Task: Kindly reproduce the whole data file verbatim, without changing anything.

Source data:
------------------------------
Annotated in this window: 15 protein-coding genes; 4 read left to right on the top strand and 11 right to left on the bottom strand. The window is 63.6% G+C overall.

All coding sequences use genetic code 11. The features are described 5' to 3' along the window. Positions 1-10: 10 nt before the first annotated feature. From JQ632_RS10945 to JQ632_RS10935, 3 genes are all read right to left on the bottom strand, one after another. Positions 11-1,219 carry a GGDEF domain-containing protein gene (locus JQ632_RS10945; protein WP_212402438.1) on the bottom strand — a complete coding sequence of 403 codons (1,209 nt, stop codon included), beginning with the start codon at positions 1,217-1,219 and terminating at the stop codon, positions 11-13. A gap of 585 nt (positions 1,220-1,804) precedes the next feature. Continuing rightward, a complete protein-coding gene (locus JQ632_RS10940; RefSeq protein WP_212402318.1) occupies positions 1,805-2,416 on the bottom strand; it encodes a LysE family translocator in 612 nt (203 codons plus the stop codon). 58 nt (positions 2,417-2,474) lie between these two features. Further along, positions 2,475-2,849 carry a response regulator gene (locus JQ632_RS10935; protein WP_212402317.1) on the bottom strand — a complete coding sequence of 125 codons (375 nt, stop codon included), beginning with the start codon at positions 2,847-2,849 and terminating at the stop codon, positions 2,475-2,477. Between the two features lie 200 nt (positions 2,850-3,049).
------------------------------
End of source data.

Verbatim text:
Annotated in this window: 15 protein-coding genes; 4 read left to right on the top strand and 11 right to left on the bottom strand. The window is 63.6% G+C overall.

All coding sequences use genetic code 11. The features are described 5' to 3' along the window. Positions 1-10: 10 nt before the first annotated feature. From JQ632_RS10945 to JQ632_RS10935, 3 genes are all read right to left on the bottom strand, one after another. Positions 11-1,219 carry a GGDEF domain-containing protein gene (locus JQ632_RS10945; protein WP_212402438.1) on the bottom strand — a complete coding sequence of 403 codons (1,209 nt, stop codon included), beginning with the start codon at positions 1,217-1,219 and terminating at the stop codon, positions 11-13. A gap of 585 nt (positions 1,220-1,804) precedes the next feature. Continuing rightward, a complete protein-coding gene (locus JQ632_RS10940; RefSeq protein WP_212402318.1) occupies positions 1,805-2,416 on the bottom strand; it encodes a LysE family translocator in 612 nt (203 codons plus the stop codon). 58 nt (positions 2,417-2,474) lie between these two features. Further along, positions 2,475-2,849 carry a response regulator gene (locus JQ632_RS10935; protein WP_212402317.1) on the bottom strand — a complete coding sequence of 125 codons (375 nt, stop codon included), beginning with the start codon at positions 2,847-2,849 and terminating at the stop codon, positions 2,475-2,477. Between the two features lie 200 nt (positions 2,850-3,049).